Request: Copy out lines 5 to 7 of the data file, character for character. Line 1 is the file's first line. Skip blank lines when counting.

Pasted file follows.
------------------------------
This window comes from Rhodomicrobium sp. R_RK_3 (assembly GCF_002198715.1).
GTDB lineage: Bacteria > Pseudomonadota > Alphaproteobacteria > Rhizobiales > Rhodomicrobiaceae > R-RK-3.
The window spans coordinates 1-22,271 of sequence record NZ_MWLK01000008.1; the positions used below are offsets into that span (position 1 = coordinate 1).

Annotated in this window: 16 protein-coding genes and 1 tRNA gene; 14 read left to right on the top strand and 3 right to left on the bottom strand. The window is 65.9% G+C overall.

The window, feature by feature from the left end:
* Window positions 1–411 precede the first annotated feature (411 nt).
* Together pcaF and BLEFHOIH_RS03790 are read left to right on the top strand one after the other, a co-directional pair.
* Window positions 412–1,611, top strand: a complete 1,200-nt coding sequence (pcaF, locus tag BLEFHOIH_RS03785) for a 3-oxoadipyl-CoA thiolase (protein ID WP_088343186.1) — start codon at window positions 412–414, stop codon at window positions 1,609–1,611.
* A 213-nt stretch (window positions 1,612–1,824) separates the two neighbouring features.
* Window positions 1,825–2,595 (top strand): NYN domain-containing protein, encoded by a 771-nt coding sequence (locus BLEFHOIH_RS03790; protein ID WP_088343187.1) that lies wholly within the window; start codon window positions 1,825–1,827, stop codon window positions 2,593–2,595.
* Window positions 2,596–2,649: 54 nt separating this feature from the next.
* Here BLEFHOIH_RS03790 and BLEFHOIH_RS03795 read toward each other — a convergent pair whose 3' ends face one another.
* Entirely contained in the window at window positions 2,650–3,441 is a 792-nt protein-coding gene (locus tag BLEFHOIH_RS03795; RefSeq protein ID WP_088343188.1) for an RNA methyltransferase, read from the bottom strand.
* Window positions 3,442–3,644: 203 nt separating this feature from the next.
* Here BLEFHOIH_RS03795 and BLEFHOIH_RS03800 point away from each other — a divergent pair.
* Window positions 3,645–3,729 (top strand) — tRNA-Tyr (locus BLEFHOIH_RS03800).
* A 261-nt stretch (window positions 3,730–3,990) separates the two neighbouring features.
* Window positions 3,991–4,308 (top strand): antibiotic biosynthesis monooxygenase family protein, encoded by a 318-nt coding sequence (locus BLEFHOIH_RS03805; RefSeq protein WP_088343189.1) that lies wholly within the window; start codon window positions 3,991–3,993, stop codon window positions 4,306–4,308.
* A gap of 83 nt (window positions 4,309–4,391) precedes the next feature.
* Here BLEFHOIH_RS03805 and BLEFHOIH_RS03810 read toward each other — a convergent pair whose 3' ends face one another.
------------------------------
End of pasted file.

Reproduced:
The window, feature by feature from the left end:
* Window positions 1–411 precede the first annotated feature (411 nt).
* Together pcaF and BLEFHOIH_RS03790 are read left to right on the top strand one after the other, a co-directional pair.